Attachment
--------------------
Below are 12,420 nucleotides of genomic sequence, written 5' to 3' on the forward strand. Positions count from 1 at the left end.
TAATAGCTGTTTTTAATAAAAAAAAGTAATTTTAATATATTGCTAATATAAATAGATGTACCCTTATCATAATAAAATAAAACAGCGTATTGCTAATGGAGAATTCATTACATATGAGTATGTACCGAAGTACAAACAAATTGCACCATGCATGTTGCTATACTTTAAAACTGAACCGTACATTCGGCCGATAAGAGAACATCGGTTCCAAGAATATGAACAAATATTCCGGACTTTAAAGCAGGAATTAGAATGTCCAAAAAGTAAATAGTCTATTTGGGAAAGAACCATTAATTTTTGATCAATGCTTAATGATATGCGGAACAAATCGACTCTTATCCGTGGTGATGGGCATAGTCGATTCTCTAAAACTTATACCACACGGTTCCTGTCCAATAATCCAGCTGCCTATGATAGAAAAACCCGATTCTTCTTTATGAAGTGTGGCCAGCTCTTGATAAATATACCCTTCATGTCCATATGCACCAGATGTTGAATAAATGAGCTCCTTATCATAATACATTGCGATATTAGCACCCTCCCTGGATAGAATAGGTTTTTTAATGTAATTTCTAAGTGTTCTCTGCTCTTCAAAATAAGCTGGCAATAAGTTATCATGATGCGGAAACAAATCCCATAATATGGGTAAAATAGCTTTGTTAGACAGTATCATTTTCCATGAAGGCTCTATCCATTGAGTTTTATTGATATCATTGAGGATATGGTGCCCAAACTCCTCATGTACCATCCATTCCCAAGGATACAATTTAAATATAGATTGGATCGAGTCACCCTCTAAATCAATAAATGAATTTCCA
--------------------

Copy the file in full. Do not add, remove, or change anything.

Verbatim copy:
Below are 12,420 nucleotides of genomic sequence, written 5' to 3' on the forward strand. Positions count from 1 at the left end.
TAATAGCTGTTTTTAATAAAAAAAAGTAATTTTAATATATTGCTAATATAAATAGATGTACCCTTATCATAATAAAATAAAACAGCGTATTGCTAATGGAGAATTCATTACATATGAGTATGTACCGAAGTACAAACAAATTGCACCATGCATGTTGCTATACTTTAAAACTGAACCGTACATTCGGCCGATAAGAGAACATCGGTTCCAAGAATATGAACAAATATTCCGGACTTTAAAGCAGGAATTAGAATGTCCAAAAAGTAAATAGTCTATTTGGGAAAGAACCATTAATTTTTGATCAATGCTTAATGATATGCGGAACAAATCGACTCTTATCCGTGGTGATGGGCATAGTCGATTCTCTAAAACTTATACCACACGGTTCCTGTCCAATAATCCAGCTGCCTATGATAGAAAAACCCGATTCTTCTTTATGAAGTGTGGCCAGCTCTTGATAAATATACCCTTCATGTCCATATGCACCAGATGTTGAATAAATGAGCTCCTTATCATAATACATTGCGATATTAGCACCCTCCCTGGATAGAATAGGTTTTTTAATGTAATTTCTAAGTGTTCTCTGCTCTTCAAAATAAGCTGGCAATAAGTTATCATGATGCGGAAACAAATCCCATAATATGGGTAAAATAGCTTTGTTAGACAGTATCATTTTCCATGAAGGCTCTATCCATTGAGTTTTATTGATATCATTGAGGATATGGTGCCCAAACTCCTCATGTACCATCCATTCCCAAGGATACAATTTAAATATAGATTGGATCGAGTCACCCTCTAAATCAATAAATGAATTTCCA